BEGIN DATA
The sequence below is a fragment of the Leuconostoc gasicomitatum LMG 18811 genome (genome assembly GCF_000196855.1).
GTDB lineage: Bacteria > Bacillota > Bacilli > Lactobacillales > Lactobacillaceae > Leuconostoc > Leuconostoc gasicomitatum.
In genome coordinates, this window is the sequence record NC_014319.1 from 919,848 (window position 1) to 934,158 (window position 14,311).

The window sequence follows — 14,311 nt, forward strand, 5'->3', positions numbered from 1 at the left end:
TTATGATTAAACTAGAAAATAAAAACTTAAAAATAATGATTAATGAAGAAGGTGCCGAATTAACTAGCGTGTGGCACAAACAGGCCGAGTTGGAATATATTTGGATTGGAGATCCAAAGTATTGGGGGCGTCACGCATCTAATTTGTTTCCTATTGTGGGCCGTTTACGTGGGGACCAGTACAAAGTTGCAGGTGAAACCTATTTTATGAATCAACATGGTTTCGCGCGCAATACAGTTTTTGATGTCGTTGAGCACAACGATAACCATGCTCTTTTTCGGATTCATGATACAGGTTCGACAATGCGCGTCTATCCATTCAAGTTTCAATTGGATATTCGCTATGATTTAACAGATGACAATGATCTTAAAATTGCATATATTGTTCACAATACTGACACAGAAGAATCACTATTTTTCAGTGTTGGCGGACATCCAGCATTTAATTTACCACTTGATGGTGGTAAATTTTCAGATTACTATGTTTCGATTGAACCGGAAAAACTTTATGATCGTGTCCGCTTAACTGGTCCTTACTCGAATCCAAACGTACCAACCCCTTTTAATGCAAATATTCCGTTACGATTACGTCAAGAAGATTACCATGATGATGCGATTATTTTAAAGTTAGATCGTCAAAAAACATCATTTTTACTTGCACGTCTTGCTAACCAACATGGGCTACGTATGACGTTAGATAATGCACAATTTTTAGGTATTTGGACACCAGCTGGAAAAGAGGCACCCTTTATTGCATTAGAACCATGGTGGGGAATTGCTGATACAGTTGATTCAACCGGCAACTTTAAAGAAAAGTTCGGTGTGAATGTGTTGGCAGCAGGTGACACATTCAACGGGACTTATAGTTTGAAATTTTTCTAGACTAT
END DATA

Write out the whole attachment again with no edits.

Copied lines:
The sequence below is a fragment of the Leuconostoc gasicomitatum LMG 18811 genome (genome assembly GCF_000196855.1).
GTDB lineage: Bacteria > Bacillota > Bacilli > Lactobacillales > Lactobacillaceae > Leuconostoc > Leuconostoc gasicomitatum.
In genome coordinates, this window is the sequence record NC_014319.1 from 919,848 (window position 1) to 934,158 (window position 14,311).

The window sequence follows — 14,311 nt, forward strand, 5'->3', positions numbered from 1 at the left end:
TTATGATTAAACTAGAAAATAAAAACTTAAAAATAATGATTAATGAAGAAGGTGCCGAATTAACTAGCGTGTGGCACAAACAGGCCGAGTTGGAATATATTTGGATTGGAGATCCAAAGTATTGGGGGCGTCACGCATCTAATTTGTTTCCTATTGTGGGCCGTTTACGTGGGGACCAGTACAAAGTTGCAGGTGAAACCTATTTTATGAATCAACATGGTTTCGCGCGCAATACAGTTTTTGATGTCGTTGAGCACAACGATAACCATGCTCTTTTTCGGATTCATGATACAGGTTCGACAATGCGCGTCTATCCATTCAAGTTTCAATTGGATATTCGCTATGATTTAACAGATGACAATGATCTTAAAATTGCATATATTGTTCACAATACTGACACAGAAGAATCACTATTTTTCAGTGTTGGCGGACATCCAGCATTTAATTTACCACTTGATGGTGGTAAATTTTCAGATTACTATGTTTCGATTGAACCGGAAAAACTTTATGATCGTGTCCGCTTAACTGGTCCTTACTCGAATCCAAACGTACCAACCCCTTTTAATGCAAATATTCCGTTACGATTACGTCAAGAAGATTACCATGATGATGCGATTATTTTAAAGTTAGATCGTCAAAAAACATCATTTTTACTTGCACGTCTTGCTAACCAACATGGGCTACGTATGACGTTAGATAATGCACAATTTTTAGGTATTTGGACACCAGCTGGAAAAGAGGCACCCTTTATTGCATTAGAACCATGGTGGGGAATTGCTGATACAGTTGATTCAACCGGCAACTTTAAAGAAAAGTTCGGTGTGAATGTGTTGGCAGCAGGTGACACATTCAACGGGACTTATAGTTTGAAATTTTTCTAGACTAT